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AIDS in Papua, A Redefined Love

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I’ve always wanted to shoot stories about HIV/AIDS. It seems like a must for some photojournalists. But since I told myself that I refuse to shoot pix that only about pity and unhappy situations, I dont feel like pursuing the deadly virus story that much. You see, I portray myself as a happy person. Am blessed with happiness around me. And even in sadness, i can still find a little piece of happiness. And I’ve seen pix revealing the stories of people that are disturbed and unhappy. Some can make a very moving images, that captures your heart and open your eyes about the bitter reality of life. Am loving some of the pictures as well. But it wont be fair just to see life as something that is unfair. At least, I cant do that. As a person blessed with happiness and love, I am obligated to tell the truth about that version of life. Some people may disapprove it, but I merely just showing my perspective of this life I see through my camera.

Last November 2010, never knew I actually will set foot in Papua again. It’s my 2nd trip this year, where each trip would cost a hole in my account. This time I made a hole in my father’s. hehe.. And I really didn’t know what to expect. Spent three weeks there, and learn a lot from this trip. I have plans of course, but some plans can just remain as plans. As a muslim, i believed that everything is as Allah’s will. Masya Allah. So when I actually went to Papua, I put the plans carefully inside my head, and my heart whisper Bismillah.. Whatever comes, comes..

Friends there, Dr. Yanuar – the ophthalmologist I met in my first trip to Papua on June 2010 – and his adorable nurses in Dian Harapan hospital gave me an incredible help. They gave me a place to sleep in the nurses’ dorm, at the back of the hospital’s building, and take me to places just for a little sight seeing. The living cost in Papua can be considered high, some of the items sold there, can be doubled the price in Jakarta. But I managed. The nurses, Frida and Doys would often cook me lunch. Maybe it’s my pitiful and always hungry looks that makes them always assure me to have my breakfast, lunch and dinner. I gained weight as I was being scaled before aboard the small plane to Asmat from Timika. So much for having a miserable life that people often say when I mentioned Papua.

Dr. Yanuar introduced me to a brother (catholic priest) that involved in Volunteer Counseling and Testing for HIV/AIDS patients. Brother Agustinus Adil, a catholic monk from Flores, been in VCT since 2003. After a half an hour talk, and me got lost in the hospital hall ways.. (I hate hospitals! All the halls look the same and once you make the wrong turn, you’ll end up looking stupid — and lost!) he told me to visit his patients in the hospice, a facility that provides special care for people who are near the end of life and for their families, usually maintained by a monastic order, like him. We also make plans for house visit to a patient living not far from Jayapura. Thats when I know, I have the chance to actually shoot story about HIV/AIDS.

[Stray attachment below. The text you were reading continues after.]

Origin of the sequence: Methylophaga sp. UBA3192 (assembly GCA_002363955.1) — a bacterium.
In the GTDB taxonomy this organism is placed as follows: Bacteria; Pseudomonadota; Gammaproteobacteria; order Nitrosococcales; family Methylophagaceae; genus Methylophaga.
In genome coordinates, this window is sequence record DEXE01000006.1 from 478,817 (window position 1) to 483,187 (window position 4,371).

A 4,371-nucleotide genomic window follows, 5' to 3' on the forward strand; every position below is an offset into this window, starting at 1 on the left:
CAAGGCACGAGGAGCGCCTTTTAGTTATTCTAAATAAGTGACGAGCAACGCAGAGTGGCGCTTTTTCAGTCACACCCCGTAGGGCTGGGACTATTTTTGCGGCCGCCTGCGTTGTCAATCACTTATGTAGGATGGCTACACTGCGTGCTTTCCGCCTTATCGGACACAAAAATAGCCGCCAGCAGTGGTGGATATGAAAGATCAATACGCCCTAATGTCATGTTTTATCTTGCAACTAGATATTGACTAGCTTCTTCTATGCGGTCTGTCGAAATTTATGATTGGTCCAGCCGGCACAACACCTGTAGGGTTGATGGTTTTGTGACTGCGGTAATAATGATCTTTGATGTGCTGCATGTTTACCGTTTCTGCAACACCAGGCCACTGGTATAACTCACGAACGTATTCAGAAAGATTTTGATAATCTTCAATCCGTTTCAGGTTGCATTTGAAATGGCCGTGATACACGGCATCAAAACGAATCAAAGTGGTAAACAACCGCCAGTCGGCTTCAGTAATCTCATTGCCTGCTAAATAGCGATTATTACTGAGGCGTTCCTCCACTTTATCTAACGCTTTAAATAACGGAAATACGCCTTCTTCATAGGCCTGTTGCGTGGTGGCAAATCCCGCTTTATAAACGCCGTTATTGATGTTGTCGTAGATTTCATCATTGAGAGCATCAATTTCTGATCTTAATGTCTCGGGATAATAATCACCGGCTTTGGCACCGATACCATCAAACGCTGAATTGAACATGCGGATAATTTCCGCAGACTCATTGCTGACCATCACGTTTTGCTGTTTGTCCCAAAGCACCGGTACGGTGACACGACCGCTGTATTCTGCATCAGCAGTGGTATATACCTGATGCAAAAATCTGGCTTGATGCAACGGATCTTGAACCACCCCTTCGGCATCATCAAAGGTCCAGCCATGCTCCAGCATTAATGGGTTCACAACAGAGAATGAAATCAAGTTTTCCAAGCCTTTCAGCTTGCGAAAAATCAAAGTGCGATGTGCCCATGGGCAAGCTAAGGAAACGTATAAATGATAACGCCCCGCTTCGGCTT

I have shot a story on 2006 about the theme once, in Bogor. A few hours ride from Jakarta. They are HIV positives who got the virus by being an Injection Drug Users (IDUs). What makes this different, because am shooting the story in Papua, which contributes half of the number of people living with AIDS in Indonesia. The highest rate in the country. And of which almost 100 percent caused by sexual encounters. There I was, excited yet afraid of what am about to see. The overwhelmed feeling just started.

I wasn’t even sure that I would go to the hospice along with cameras or not. Because cameras can make some people feel uncomfortable. So I packed them in my bag, and told my self that even if am gonna shoot them at all, I wont be revealing their faces. Because what matters would be their stories, not who they are.

In between my other trip to Asmat (which end up as an almost 10 days trip), I managed to go to the hospice for like 4-5 times. 4 hours max of short visits. Most of the times, I would just hang the cameras on my shoulder and shoot nothing. I was listening to their stories, trying to understand. I also made 2 times house visit to a same patient, and went twice to a prostitution center in Sentani, Jayapura.

During those meetings with the patients, their families, the sex workers, the health workers, and other people who don’t understand HIV/AIDS at all, i was starting to felt confused. I cant really tell which is the victim and who is the villain.